When it was clear the Florida Keys were looking at a direct hit, Monroe County issued a mandatory evacuation and the island of Marathon quickly became a ghost town. Shutters were pulled and doors and windows were boarded up. With a one-month-old baby and an 11-year-old son, Marty and his wife Katie knew staying was not an option. After they made necessary preparations on all vessels and their home, they gathered their valuables and important documents and drove North to stay with family. Katie described the feeling of leaving as one of the worst, most helpless feelings when you leave your home and wonder if you will ever see it again.
After The Storm
Once the storm had passed and Marty knew his family was safe, he headed down to the Keys to assess the damage. Fortunately, Marty had already purchased a generator and a window air conditioning unit for the house before the storm hit. He also brought down a cooler filled with ice and frozen food to cook on the grill. Marty lost cell service as he passed through Key Largo and headed toward Marathon. Marty was able to find a landline to contact his wife Katie and let her know the cell towers were out. When she asked what it looked like down there he said it reminded him of a warzone. Everything was brown and bare and there was debris all over the place. There were first responders everywhere including the armed national guard, as well as the Red Cross.
Within the first few days, a mobile cellphone tower was up and running in the area. After about a week power was restored. Everyone in the community pulled together to clean up the island they called home. It took 3 months for Marty and Katie to get their home back to how it was. Others weren’t so lucky and needed help from FEMA with temporary housing and other services.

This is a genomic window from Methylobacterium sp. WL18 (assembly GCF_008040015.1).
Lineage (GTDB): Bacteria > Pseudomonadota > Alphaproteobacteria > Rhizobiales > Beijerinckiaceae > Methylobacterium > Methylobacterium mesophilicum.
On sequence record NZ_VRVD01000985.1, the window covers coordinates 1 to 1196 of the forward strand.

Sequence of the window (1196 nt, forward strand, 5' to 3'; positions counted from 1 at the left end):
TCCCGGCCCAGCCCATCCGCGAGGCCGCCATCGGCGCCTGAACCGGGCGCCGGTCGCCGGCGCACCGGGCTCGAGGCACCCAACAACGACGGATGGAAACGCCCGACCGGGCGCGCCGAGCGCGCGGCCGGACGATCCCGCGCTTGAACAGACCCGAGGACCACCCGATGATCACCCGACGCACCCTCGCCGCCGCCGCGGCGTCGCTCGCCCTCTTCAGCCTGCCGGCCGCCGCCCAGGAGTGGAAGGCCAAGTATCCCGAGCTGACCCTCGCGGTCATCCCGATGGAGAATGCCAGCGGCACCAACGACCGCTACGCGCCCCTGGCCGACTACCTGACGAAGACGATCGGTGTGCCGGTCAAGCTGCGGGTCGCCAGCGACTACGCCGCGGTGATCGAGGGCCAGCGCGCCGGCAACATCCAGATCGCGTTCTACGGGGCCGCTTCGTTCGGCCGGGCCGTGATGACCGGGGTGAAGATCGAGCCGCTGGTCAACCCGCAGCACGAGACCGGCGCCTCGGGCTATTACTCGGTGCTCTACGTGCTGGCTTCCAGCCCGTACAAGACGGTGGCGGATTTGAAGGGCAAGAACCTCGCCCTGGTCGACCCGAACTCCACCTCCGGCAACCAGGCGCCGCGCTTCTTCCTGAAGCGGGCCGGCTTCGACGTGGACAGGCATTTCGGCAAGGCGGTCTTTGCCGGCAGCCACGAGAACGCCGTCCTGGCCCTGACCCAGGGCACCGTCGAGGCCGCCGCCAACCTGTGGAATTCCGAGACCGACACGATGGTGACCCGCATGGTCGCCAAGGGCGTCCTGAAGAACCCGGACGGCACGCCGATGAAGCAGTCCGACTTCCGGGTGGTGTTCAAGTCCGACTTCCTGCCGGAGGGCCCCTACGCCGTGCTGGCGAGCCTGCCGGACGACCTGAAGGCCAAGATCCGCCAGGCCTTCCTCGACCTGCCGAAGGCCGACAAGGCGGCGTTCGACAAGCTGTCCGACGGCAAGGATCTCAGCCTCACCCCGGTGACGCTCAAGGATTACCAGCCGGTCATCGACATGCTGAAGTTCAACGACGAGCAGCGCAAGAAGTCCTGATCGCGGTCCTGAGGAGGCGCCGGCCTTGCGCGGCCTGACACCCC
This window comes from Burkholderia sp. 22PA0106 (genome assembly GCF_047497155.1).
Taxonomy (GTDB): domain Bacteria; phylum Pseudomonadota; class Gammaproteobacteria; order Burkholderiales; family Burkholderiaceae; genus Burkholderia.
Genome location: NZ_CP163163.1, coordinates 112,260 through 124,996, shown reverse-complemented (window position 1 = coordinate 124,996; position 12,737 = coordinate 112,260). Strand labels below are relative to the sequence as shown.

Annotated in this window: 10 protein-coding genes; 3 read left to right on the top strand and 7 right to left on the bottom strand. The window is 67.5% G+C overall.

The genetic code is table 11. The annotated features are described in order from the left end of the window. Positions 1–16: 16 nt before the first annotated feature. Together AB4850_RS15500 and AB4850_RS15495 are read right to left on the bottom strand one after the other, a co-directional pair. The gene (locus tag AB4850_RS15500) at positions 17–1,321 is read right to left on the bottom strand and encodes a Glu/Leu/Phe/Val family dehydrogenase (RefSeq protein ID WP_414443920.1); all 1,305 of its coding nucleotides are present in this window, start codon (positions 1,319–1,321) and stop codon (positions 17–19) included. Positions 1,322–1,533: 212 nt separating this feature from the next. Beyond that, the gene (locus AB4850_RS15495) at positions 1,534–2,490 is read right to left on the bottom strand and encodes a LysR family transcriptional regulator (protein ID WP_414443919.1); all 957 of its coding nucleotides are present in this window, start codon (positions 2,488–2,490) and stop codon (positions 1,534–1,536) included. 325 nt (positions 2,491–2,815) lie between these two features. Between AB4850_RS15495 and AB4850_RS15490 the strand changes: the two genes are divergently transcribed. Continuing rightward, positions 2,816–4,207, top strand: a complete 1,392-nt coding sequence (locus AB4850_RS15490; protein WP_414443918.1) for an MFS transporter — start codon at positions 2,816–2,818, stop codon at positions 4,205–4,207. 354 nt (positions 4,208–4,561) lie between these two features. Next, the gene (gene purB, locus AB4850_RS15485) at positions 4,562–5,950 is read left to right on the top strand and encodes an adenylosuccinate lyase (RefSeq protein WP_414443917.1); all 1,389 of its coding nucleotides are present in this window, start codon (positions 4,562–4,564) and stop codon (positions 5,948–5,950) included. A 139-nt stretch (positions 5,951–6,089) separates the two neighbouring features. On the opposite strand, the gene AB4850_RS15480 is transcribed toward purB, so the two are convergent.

All the Main Attraction boats had survived but one. The Main Attraction III that was in the boatyard at the time had a massive gash ripped into the side of it. The huge storm surge flooded the entire boatyard lifting hundreds of boats that sat on blocks which subsequently smashed into each other. Fortunately, the other Main Attraction vessels that were tied up at docks or trailered had survived and only required smaller repairs.
In conclusion, when it comes to storm preparedness one must do everything they can to protect their business and personal possessions but the lives of your family, friends, and neighbors are what is most important. This is why we urge anyone reading this article to always listen to local evacuation orders because things can be replaced but people can not. Our thoughts and prayers are with everyone in Louisiana and Texas and anywhere else the current storms may end up affecting. Good luck and stay safe.